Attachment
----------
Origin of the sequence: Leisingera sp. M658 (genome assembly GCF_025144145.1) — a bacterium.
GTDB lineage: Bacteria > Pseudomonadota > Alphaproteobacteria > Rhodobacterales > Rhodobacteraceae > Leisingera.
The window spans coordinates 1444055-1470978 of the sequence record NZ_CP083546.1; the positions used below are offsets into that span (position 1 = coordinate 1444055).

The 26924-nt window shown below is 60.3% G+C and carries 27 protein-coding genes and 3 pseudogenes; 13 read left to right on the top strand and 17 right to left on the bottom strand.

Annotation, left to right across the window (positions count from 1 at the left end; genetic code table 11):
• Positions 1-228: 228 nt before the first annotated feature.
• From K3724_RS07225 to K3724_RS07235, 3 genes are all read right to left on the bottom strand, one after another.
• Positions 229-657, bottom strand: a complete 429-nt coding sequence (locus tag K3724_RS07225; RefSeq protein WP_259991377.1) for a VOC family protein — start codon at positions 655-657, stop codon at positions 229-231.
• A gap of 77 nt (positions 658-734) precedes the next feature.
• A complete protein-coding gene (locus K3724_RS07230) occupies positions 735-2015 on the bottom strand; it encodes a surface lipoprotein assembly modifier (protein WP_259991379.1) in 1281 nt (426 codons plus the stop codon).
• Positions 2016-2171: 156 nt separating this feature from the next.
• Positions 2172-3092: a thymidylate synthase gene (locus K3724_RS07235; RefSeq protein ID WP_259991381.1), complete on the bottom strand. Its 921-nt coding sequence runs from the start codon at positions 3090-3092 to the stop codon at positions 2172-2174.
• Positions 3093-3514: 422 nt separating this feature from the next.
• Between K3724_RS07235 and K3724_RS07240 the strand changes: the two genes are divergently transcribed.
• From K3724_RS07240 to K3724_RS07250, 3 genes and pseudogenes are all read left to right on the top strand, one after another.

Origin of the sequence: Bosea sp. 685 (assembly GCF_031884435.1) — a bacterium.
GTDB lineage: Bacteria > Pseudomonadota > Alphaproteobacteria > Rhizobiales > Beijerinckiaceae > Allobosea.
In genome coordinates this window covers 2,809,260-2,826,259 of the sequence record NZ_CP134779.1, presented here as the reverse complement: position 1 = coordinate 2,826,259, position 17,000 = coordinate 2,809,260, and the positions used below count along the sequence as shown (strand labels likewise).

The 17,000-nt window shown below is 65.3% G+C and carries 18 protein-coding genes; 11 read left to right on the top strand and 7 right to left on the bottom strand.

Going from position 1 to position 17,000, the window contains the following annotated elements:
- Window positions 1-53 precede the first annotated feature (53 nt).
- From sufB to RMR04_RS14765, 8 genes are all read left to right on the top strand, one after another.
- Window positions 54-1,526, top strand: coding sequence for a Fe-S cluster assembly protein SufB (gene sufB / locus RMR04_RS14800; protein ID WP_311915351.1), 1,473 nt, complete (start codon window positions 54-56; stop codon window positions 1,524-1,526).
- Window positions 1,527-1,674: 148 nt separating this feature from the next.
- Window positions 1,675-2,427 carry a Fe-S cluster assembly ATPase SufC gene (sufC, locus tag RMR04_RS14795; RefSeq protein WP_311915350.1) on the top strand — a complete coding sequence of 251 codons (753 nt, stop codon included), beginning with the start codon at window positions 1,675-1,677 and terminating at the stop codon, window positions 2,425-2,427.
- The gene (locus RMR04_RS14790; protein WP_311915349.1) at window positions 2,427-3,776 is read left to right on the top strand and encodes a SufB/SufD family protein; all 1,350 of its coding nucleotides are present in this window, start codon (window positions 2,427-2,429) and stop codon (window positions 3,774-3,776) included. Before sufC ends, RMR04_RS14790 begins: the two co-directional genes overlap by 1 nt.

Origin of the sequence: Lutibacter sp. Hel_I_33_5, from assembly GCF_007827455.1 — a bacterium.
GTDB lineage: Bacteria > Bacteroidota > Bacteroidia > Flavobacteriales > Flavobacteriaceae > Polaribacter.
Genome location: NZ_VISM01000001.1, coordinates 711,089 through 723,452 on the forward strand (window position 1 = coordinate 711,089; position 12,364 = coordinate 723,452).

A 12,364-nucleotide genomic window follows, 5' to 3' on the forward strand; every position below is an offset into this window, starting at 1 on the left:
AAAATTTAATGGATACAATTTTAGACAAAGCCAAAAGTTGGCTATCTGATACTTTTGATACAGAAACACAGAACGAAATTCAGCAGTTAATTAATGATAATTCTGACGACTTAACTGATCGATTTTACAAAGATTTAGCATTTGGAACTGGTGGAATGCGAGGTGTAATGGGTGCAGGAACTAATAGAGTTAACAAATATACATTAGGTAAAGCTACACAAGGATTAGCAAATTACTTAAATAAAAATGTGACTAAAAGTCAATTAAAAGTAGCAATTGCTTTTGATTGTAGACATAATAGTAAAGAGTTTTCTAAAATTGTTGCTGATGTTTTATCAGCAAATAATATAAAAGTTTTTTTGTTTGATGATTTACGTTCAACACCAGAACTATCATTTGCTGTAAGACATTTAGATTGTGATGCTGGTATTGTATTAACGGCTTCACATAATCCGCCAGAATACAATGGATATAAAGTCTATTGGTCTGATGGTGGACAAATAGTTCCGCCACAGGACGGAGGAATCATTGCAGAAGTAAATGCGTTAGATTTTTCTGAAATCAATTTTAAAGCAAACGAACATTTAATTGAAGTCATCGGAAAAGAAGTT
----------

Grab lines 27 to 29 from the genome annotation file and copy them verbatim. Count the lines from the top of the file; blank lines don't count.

Origin of the sequence: Lutibacter sp. Hel_I_33_5, from assembly GCF_007827455.1 — a bacterium.
GTDB lineage: Bacteria > Bacteroidota > Bacteroidia > Flavobacteriales > Flavobacteriaceae > Polaribacter.
Genome location: NZ_VISM01000001.1, coordinates 711,089 through 723,452 on the forward strand (window position 1 = coordinate 711,089; position 12,364 = coordinate 723,452).